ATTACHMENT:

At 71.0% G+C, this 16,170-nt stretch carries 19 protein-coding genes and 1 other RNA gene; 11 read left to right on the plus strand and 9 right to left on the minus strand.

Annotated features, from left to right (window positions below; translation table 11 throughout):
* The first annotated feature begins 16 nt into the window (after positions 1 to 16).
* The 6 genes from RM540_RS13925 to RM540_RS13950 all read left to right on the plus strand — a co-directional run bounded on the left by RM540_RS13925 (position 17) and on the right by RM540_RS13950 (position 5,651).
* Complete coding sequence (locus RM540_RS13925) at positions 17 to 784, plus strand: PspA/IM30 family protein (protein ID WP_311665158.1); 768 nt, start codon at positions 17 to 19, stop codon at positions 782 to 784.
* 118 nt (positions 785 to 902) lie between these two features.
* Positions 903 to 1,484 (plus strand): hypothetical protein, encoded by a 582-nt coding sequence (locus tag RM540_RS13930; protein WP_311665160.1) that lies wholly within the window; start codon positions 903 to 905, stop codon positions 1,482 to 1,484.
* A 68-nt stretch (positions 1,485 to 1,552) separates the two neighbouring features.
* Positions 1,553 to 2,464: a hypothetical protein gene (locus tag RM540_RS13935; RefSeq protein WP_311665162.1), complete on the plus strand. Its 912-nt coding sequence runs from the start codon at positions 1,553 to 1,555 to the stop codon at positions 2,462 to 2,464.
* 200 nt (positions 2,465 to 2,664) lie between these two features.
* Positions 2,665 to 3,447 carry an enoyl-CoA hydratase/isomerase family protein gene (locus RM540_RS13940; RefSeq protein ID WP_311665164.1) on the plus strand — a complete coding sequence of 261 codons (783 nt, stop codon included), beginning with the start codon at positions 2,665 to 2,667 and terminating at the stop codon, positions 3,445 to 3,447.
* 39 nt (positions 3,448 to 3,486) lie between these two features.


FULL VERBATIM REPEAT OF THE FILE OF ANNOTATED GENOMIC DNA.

At 71.0% G+C, this 16,170-nt stretch carries 19 protein-coding genes and 1 other RNA gene; 11 read left to right on the plus strand and 9 right to left on the minus strand.

Annotated features, from left to right (window positions below; translation table 11 throughout):
* The first annotated feature begins 16 nt into the window (after positions 1 to 16).
* The 6 genes from RM540_RS13925 to RM540_RS13950 all read left to right on the plus strand — a co-directional run bounded on the left by RM540_RS13925 (position 17) and on the right by RM540_RS13950 (position 5,651).
* Complete coding sequence (locus RM540_RS13925) at positions 17 to 784, plus strand: PspA/IM30 family protein (protein ID WP_311665158.1); 768 nt, start codon at positions 17 to 19, stop codon at positions 782 to 784.
* 118 nt (positions 785 to 902) lie between these two features.
* Positions 903 to 1,484 (plus strand): hypothetical protein, encoded by a 582-nt coding sequence (locus tag RM540_RS13930; protein WP_311665160.1) that lies wholly within the window; start codon positions 903 to 905, stop codon positions 1,482 to 1,484.
* A 68-nt stretch (positions 1,485 to 1,552) separates the two neighbouring features.
* Positions 1,553 to 2,464: a hypothetical protein gene (locus tag RM540_RS13935; RefSeq protein WP_311665162.1), complete on the plus strand. Its 912-nt coding sequence runs from the start codon at positions 1,553 to 1,555 to the stop codon at positions 2,462 to 2,464.
* 200 nt (positions 2,465 to 2,664) lie between these two features.
* Positions 2,665 to 3,447 carry an enoyl-CoA hydratase/isomerase family protein gene (locus RM540_RS13940; RefSeq protein ID WP_311665164.1) on the plus strand — a complete coding sequence of 261 codons (783 nt, stop codon included), beginning with the start codon at positions 2,665 to 2,667 and terminating at the stop codon, positions 3,445 to 3,447.
* 39 nt (positions 3,448 to 3,486) lie between these two features.